August 16, 2019 | 2years | Training Tips
This is because, as a cyclist, climbs define a long road ride. Your ability to get over the climbs will dictate how quickly you will be able to cover the distance. The climbs are likely to be the setting for your toughest moments of the ride, but they should also be the cause of some of the most rewarding moments: there’s nothing quite like reaching the summit of a long road climb, with view stretching ahead of you, probably a long descent to enjoy and rest on, plus that overwhelming sense of achievement at having conquered the ascent.
It may be blindingly obvious, but training hard naturally improves your climbing. If you live in hilly terrain, don’t be afraid to tackle climbs and de-mystify the experience of going uphill on a bike. The bottom line is very simple: the better your power to weight ratio, the faster you will climb. So, that means that you can either reduce weight or increase power, to obtain an improvement.
If you’re not a natural lightweight you may be tempted to lose weight in search of a leaner physique. But, in truth, as a cyclist who is doing the sport mainly for pleasure, dieting isn’t much fun, whereas cycling is. Generally, you’re better off cycling more, enjoying myself more and letting your weight look after itself. In other words, don’t get hung up on your weight at the expense of enjoying your cycling!
On the whole, it’s best to climb whilst seated, whilst out of the saddle efforts are useful to stretch your muscles and avoid the discomfort of remaining in the same position for long periods. Standing can also give you a bit more leverage to get you over a brief steeper section or round a tight bend. However, for long climbs, it’s more important to settle into a consistent and comfortable cadence (i.e. how fast your legs are going round). For most reasonably fit cyclists this is in the region of 80 to 100 revs per minute.
Like a car engine, your body has a “power band” where it’s most efficient and it should naturally find that on a climb. Use your gears to keep yourself in that power band or rev’ range. Some riders find that by using rollers, a turbo trainer or riding fixed wheel on a track they can improve their ability to maintain a high cadence. This can make you more efficient on climbs. Tour de France winner Chris Froome has been a trend setter through “high cadence” climbing. He has opened the eyes of many riders to the possibility of climbing better through spinning a lower gear at 100 to 120 rpm.
On any long ride you’re always conscious that what you are doing at the moment might be having an impact on your cycling in an hour or two’s time. Go too hard up the first couple of climbs and you will pay the price later in the ride. Again, think about maintaining an easy spinning cadence on the early climbs, as this will take less out of your legs than slower grinding. Equally, keep your effort level under control and save something for later. It’s all too easy to be dragged into a “race” on a climb. You will almost certainly pay the price sometime later on another climb. Keep something back and stick to a good technique and easily sustained pace and follow your own plan!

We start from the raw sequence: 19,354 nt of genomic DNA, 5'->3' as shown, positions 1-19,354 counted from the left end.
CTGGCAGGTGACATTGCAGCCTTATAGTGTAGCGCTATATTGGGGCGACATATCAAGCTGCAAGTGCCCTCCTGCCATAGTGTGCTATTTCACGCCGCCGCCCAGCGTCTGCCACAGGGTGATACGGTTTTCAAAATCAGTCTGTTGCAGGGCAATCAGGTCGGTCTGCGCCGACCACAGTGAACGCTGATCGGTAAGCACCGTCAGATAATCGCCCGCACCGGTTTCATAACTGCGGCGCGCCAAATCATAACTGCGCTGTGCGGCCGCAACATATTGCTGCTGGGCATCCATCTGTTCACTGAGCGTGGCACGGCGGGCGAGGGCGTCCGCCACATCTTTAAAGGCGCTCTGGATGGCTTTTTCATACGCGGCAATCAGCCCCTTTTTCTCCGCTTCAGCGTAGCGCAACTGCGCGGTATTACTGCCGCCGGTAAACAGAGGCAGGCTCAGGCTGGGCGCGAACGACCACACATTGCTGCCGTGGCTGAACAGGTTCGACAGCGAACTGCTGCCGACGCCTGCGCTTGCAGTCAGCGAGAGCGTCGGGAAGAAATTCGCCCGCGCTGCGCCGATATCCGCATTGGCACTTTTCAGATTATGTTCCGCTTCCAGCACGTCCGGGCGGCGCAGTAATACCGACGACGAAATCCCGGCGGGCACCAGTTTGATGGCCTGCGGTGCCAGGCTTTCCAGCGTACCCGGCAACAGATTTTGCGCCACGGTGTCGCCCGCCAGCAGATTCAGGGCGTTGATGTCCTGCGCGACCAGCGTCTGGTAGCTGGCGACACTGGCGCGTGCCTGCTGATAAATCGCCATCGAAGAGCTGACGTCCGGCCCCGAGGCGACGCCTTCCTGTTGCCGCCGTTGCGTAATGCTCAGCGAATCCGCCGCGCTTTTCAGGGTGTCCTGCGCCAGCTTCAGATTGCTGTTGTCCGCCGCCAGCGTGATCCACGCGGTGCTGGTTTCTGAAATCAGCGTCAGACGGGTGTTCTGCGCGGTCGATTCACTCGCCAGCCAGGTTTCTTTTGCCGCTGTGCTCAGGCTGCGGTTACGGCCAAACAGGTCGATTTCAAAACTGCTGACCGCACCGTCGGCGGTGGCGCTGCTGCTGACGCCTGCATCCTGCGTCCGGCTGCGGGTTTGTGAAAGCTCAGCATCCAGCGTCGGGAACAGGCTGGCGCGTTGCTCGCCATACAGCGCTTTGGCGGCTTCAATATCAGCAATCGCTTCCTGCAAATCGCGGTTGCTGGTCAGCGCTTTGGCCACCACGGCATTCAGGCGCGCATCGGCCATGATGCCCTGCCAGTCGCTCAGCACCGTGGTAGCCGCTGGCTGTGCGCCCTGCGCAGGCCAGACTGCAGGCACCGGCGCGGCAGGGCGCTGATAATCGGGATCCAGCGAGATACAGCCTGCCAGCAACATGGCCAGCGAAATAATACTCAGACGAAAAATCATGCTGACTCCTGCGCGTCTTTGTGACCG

Planning ahead also applies to the road immediately in front of you. Several of the Cyclone Challenge Rides’ steeper sections come upon you quite suddenly: look to keep on top of gear selection and don’t get trapped in a high gear on an unexpectedly steep ramp of road. But, also, look further ahead: well before the event, check out the route profile and see just exactly how steep the major climbs are. Find something similarly steep in your local area and see if your gearing is up to the job.
If you already training in a hilly area, the chances are you will already have a bike with appropriate gearing. But if you aren’t, then it might be worth a trip to somewhere with some decent hills to test your gearing. Bear in mind that gearing which is fine when you are fresh might be pretty uncomfortable when you have five hours of cycling in your legs. Modern compact chainsets are a big help, but don’t be afraid to get some help at the rear cassette too. Climbing slowly ON the bike is always preferable to walking OFF the bike!
So, there you have it. Climbing is one of the most satisfying parts of cycling. It’s also the most testing aspect of the sport and the one where your weaknesses will be most exposed. But if you’ve trained hard, know your own limitations and look after yourself, you can turn climbing into a strength and a pleasure…..of sorts!